The wealth of collaborative tools that are available to evaluators today is nothing short of incredible.  The fact that so many are open and available at no charge makes it incredible simple and easy to effectively come together to address objectives regardless of the geographical location of the participants.  This kind of technology is a major boon to evaluation and will only continue to improve as new tools become available.

505 Reflection #5

Problems and their specific solutions are rarely a cut and dry affair.  As we each interpret, or perceive, our surroundings differently, so to can problems be seen from many different angles leading to different interpretations as well as a variety of potential solutions.  Having a very clear and thorough understanding of the problem that must be overcome is critical.  Unfortunately, in many situations when a problem is first presented there is a rush to judgement regarding the nature of the problem, based on this initial assessment plans are undertaken to resolve the problem.  Unfortunately, when the problem is mis-understood, or not fully understood to begin with a large amount of time and energy is wasted solving part of, or worse yet, none of the actual problem.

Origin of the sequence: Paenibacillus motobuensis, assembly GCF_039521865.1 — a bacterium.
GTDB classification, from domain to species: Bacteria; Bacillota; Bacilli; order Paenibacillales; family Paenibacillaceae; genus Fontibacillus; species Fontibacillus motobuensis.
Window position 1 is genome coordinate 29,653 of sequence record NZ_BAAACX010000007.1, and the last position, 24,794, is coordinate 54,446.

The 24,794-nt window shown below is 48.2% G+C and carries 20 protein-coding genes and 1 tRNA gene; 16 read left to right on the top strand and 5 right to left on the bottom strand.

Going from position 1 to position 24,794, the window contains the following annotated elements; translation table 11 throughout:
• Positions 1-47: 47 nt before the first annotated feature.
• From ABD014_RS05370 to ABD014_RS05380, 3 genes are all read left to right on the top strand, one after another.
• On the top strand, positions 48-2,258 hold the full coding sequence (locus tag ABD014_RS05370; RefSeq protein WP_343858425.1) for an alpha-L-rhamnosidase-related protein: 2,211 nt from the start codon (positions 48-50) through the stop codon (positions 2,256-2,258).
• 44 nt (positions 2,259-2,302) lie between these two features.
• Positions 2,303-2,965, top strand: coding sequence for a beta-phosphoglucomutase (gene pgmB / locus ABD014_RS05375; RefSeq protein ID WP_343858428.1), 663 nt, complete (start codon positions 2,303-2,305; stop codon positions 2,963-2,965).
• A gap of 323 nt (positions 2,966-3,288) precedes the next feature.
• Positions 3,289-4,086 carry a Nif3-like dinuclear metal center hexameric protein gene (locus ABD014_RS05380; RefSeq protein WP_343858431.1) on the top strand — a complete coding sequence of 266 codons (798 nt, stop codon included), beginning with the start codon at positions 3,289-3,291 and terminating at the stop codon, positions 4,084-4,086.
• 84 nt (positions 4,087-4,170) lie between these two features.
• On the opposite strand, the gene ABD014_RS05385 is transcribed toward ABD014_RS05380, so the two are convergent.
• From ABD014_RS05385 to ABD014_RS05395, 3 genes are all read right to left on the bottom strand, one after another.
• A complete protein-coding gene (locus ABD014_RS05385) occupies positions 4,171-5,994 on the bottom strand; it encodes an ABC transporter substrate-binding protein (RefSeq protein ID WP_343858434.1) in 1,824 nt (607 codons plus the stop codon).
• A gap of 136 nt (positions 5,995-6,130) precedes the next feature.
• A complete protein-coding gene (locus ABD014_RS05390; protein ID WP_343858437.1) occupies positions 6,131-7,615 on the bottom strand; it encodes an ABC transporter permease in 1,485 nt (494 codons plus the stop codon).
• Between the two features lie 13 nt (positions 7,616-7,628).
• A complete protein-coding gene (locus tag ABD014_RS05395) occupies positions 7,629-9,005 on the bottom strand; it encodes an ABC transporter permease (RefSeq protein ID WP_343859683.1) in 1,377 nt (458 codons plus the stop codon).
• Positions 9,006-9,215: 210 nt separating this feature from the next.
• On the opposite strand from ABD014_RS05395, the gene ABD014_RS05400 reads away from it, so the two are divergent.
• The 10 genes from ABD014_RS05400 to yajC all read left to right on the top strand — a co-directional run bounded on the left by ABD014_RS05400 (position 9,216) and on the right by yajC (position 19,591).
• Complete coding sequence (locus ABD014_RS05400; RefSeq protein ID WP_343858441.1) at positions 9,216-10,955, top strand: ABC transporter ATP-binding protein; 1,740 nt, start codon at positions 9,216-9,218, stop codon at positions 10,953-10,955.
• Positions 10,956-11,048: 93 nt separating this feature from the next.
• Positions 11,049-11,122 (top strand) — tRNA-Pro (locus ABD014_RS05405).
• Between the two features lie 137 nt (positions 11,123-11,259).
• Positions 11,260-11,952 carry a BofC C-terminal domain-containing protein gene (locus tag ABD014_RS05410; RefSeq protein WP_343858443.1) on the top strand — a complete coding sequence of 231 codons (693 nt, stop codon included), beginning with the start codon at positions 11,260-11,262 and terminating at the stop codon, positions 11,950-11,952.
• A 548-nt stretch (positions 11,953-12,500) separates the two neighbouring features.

Being able to thoughtfully identify a problem is the first step towards achieving its resolution and as we proceed in our roles of evaluators we are certainly going to come across problems that require resolution.  Rather than rushing to judgement and heading down the first suggested solution perhaps we should pause.  Engage in thoughtful analysis and participate in some collaborative discussion to ensure that the parties involved are in agreement as to the nature of the problem and obtain a consensus on how to resolve it.  Maintaining a focus on the big picture can help to avoid becoming mired in details that may be inconsequential and ensure that the final resolution will ensure that the issue can indeed be put aside once and for all.